How many times have you read about a local public school receiving a million dollar gift from someone? Maybe a "public" college, but rarely a public high school or school district. For some reason, people who accumulate wealth tend to attribute that success to college rather than elementary school, so you'll see new biology wings at State College while public school students suffer through science classes without the fancy labs. We can't explain it.

Yes, local communities can raise money to improve schools. Many times, like in Menomonee Falls, academic or teacher-related improvements take a backseat to sports-related expenditures. For example, in a year that saw two well-respected teachers lose their jobs, the Falls was able to add new artificial turf to a field and tell the staff they had no choice but to use the money for that purpose.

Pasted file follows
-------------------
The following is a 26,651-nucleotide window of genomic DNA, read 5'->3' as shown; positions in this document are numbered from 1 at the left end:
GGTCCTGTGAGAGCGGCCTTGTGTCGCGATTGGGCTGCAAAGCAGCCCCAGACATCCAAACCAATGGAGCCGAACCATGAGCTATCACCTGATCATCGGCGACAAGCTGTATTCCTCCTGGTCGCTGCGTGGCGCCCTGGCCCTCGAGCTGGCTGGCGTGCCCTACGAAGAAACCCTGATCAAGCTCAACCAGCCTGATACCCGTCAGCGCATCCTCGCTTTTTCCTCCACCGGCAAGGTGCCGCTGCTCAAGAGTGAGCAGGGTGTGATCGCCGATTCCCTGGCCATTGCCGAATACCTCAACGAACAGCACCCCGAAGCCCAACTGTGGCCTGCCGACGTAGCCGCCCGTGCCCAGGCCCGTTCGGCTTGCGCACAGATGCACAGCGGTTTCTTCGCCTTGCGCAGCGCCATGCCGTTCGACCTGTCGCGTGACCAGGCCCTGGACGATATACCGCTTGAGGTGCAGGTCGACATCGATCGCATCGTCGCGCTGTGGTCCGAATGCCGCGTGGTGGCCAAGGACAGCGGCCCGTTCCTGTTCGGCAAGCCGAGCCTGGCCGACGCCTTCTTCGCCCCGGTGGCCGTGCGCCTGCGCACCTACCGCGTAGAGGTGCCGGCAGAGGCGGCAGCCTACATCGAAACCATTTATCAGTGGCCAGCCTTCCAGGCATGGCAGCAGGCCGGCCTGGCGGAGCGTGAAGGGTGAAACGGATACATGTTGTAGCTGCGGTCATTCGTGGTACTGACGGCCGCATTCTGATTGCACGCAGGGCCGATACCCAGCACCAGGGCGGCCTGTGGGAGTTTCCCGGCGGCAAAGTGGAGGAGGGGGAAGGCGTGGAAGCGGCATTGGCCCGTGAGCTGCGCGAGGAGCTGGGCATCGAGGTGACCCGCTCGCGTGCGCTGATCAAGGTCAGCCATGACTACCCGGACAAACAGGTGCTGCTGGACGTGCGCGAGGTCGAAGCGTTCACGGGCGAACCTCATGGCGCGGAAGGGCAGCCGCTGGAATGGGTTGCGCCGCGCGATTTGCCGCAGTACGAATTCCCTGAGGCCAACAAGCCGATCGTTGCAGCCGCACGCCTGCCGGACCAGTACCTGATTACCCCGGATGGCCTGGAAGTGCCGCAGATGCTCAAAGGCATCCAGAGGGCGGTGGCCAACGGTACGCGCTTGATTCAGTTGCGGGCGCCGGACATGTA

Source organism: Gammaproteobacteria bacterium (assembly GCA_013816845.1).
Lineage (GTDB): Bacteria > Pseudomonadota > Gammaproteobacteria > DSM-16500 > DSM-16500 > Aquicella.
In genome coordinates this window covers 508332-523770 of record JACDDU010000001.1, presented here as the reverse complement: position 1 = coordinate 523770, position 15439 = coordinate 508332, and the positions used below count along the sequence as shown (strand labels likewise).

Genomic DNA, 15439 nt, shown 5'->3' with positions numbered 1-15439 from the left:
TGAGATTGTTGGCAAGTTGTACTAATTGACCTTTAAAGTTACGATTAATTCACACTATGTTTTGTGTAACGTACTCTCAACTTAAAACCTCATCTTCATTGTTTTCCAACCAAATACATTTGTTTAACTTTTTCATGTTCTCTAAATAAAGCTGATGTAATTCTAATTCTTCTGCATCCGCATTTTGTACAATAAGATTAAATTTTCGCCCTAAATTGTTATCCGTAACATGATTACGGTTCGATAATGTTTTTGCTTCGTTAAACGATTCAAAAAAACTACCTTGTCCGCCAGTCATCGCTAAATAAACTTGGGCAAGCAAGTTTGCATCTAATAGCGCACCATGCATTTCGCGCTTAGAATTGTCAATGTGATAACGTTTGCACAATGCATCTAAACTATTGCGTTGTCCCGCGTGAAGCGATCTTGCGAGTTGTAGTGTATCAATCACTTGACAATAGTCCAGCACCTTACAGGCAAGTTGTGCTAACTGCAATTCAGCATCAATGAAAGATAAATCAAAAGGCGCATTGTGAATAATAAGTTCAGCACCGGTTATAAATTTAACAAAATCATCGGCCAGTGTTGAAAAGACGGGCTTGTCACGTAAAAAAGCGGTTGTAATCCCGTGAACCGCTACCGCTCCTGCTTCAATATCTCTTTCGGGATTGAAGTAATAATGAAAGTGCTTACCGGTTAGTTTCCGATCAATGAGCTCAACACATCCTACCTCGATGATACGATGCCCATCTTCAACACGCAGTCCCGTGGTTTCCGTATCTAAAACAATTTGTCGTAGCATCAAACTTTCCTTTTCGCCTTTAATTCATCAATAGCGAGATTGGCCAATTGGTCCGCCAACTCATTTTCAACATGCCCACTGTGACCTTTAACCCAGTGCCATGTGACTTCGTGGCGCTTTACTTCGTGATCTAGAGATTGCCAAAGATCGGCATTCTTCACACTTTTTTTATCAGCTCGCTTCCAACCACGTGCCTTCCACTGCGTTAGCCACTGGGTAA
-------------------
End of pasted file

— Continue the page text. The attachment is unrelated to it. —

Private schools can spend money in stupid ways if they so choose, but it's generally their choice. Money is not dependent on whether or not residents are on the more liberal or conservative end of the spectrum, either. If the school is doing what a charitable organization sees as positive, the school might get millions. Case in point, the Drexel Fund gave Hope Christian Schools $2 million over the 2016 summer, just as the state gave the same school voucher money, and local public schools (Menomonee Falls again) lost referendums to keep teachers in the classroom. The Drexels never thought twice about maybe donating to a local public school. Nor have the Schwans or the folks from Generac. I don't know, maybe Herb Kohl has helped public schools, but I'm not even sure of that one.

It just seems that private schools get more million-dollar gifts. And those can help when schools can't get enough from taxes.